Rabe v. Washington 8212 247, 71

CourtUnited States Supreme Court
Citation405 U.S. 313,92 S.Ct. 993,31 L.Ed.2d 258
Docket NumberNo. 71,71
PartiesWilliam RABE, Petitioner, v. State of WASHINGTON. —247
Decision Date20 March 1972

See 406 U.S. 911, 92 S.Ct. 1604.

William L. Dwyer, Seattle, Wash., for petitioner.

Curtis Ludwig, Kennewick, Wash., for respondent.


Petitioner was the manager of the Park Y Drive-In Theatre in Richland, Washington, where the motion picture Carmen Baby was shown. The motion picture is a loose adaptation of Bizet's opera Carmen, con- taining sexually frank scenes but no instances of sexual consummation are explicitly portrayed. After reviewing the film from outside the theater fence on two successive evenings, a police officer obtained a warrant and arrested petitioner for violating Washington's obscenity statute. Wash.Rev.Code § 9.68.010. Petitioner was later convicted and, on appeal, the Supreme Court of Washington affirmed, 79 Wash.2d 254, 484 P.2d 917 (1971). We granted certiorari. 404 U.S. 909, 92 S.Ct. 228, 30 L.Ed.2d 181. We reverse petitioner's conviction.

The statute under which petitioner was convicted, Wash.Rev.Code § 9.68.010, made criminal the knowing display of 'obscene' motion pictures:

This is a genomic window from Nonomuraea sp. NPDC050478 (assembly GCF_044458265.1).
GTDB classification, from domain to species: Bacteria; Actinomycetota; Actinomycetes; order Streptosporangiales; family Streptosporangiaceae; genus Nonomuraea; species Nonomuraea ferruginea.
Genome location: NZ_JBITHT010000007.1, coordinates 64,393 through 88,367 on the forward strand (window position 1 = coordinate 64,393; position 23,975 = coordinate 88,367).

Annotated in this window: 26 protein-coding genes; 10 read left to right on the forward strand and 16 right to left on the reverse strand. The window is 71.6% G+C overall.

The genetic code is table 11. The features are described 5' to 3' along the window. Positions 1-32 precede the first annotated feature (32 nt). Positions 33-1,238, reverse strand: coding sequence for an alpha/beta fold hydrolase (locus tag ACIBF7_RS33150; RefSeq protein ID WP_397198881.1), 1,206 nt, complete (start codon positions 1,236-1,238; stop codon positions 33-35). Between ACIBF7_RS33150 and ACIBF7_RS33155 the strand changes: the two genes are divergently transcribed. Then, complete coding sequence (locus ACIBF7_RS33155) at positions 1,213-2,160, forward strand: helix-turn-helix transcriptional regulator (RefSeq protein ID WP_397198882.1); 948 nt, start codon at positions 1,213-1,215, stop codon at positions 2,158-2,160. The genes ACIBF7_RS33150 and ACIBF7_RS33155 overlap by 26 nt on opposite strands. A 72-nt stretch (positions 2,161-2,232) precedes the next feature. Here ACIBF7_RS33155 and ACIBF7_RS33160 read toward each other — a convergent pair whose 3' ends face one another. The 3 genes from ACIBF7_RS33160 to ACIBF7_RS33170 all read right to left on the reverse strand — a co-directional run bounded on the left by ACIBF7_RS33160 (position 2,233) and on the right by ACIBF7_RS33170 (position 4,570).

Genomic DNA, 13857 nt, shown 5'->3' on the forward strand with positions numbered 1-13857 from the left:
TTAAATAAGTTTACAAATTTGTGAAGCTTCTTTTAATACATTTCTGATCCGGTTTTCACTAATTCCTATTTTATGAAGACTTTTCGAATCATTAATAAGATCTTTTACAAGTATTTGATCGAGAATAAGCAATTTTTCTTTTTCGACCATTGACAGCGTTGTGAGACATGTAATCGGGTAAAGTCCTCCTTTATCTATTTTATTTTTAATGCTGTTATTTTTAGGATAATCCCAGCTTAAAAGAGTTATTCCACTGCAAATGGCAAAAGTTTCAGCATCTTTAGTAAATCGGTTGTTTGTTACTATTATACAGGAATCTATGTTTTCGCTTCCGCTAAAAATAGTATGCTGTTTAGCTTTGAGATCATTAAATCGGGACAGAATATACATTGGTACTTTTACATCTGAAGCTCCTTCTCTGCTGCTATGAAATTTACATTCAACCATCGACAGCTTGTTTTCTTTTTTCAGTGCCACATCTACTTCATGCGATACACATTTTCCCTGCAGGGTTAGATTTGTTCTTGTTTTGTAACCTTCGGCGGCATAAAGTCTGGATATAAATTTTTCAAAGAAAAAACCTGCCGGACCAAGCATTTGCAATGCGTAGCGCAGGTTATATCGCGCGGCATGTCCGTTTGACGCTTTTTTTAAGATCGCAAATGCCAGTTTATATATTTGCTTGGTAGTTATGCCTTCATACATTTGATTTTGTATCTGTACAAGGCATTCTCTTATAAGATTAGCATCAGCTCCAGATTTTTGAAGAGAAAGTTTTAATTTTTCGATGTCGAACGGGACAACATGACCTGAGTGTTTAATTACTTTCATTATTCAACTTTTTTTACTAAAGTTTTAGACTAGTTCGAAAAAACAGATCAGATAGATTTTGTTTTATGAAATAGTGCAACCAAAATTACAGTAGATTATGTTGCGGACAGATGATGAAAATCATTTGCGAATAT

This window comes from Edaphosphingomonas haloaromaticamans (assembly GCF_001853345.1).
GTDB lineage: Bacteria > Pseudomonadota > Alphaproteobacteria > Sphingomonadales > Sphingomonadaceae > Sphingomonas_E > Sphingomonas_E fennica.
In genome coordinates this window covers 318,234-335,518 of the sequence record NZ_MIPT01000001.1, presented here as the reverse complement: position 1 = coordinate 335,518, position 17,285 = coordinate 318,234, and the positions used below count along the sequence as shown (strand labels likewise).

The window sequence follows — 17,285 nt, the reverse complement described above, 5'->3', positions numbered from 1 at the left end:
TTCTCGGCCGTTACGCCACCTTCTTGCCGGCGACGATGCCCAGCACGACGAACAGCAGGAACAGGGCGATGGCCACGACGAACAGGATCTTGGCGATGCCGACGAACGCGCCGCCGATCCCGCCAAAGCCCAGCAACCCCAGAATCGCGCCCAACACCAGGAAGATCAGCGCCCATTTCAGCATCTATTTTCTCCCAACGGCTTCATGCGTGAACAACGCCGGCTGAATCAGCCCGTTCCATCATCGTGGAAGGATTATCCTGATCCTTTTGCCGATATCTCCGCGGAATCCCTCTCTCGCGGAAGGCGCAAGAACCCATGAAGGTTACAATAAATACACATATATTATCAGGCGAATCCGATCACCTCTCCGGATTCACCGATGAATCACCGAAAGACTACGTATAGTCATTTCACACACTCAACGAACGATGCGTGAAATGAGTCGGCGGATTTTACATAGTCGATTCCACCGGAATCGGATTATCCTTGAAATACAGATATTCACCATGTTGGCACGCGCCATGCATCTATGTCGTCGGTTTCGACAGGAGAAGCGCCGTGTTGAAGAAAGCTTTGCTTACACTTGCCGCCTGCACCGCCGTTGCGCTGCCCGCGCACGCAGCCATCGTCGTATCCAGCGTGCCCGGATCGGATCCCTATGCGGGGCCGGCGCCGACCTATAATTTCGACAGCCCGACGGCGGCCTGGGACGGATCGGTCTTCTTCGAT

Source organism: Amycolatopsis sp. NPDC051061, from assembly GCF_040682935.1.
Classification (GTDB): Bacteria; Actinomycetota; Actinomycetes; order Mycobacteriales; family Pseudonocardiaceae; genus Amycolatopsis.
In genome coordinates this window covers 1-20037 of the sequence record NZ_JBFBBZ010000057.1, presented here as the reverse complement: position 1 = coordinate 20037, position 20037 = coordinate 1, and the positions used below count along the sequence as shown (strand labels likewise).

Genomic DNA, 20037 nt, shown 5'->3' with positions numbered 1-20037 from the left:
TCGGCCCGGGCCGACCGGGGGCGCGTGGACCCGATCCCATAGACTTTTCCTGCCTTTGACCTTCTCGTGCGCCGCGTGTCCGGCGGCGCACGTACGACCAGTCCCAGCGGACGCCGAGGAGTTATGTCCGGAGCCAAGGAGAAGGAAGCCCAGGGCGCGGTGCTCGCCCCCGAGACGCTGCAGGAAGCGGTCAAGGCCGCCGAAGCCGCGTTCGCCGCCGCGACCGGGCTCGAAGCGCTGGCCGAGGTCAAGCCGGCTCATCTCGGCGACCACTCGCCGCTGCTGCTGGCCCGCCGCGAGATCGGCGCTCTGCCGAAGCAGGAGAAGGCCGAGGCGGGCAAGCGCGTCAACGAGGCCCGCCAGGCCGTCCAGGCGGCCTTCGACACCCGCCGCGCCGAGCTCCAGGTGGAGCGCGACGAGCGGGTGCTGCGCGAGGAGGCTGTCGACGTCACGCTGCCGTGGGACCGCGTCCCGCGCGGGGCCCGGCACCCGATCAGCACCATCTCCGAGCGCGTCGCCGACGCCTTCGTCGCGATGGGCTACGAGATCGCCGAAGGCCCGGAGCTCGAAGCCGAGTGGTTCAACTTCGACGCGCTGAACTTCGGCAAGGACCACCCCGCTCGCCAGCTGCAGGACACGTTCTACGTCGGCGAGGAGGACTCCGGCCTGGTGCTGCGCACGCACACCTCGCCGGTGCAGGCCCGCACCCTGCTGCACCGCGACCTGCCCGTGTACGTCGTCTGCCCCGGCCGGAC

'Every person who—

'(1) Having knowledge of the contents thereof shall exhibit, sell, distribute, display for sale or distribution, or having knowledge of the contents thereof shall have in his possession with the intent to sell or distribute any book, magazine, pamphlet, comic book, newspaper, writing, photograph, motion picture film, phonograph record, tape or wire recording, picture, drawing, figure, image, or any object or thing which is obscene; or

'(2) Having knowledge of the contents thereof shall cause to be performed or exhibited, or shall engage in the performance or exhibition of any show, act, play, dance or motion picture which is obscene;

'Shall be guilty of a gross misdemeanor.'

In affirming petitioner's conviction, however, the Supreme Court of Washington did not hold that Carmen Baby was obscene under the test laid down by this Court's prior decisions. E.g., Roth v. United States, 354 U.S. 476, 77 S.Ct. 1304, 1 L.Ed.2d 1498; A Book Named 'John Cleland's Memoirs of a Woman of Pleasure' v. Attorney General of Com. of Massachusetts, 383 U.S. 413, 86 S.Ct. 975, 16 L.Ed.2d 1. Uncertain 'whether the movie was offensive to the standards relating to sexual matters in that area and whether the movie advocated ideas or was of artistic or literary value,' the court concluded that if it 'were to apply the strict rules of Roth, the film 'Carmen Baby' probably would pass the definitional obscenity test if the viewing audience consisted only of consenting adults.' 79 Wash.2d, at 263, 484 P.2d, at 922. Respondent read the opinion of the Supreme Court of Washington more narrowly, but nonetheless implied that because the film had 'redeeming social value' it was not, by itself, 'obscene' under the Roth standard. The Supreme Court of Washington nonetheless upheld the conviction, reasoning that in 'the context of its exhibition,' Carmen Baby was obscene. Ibid.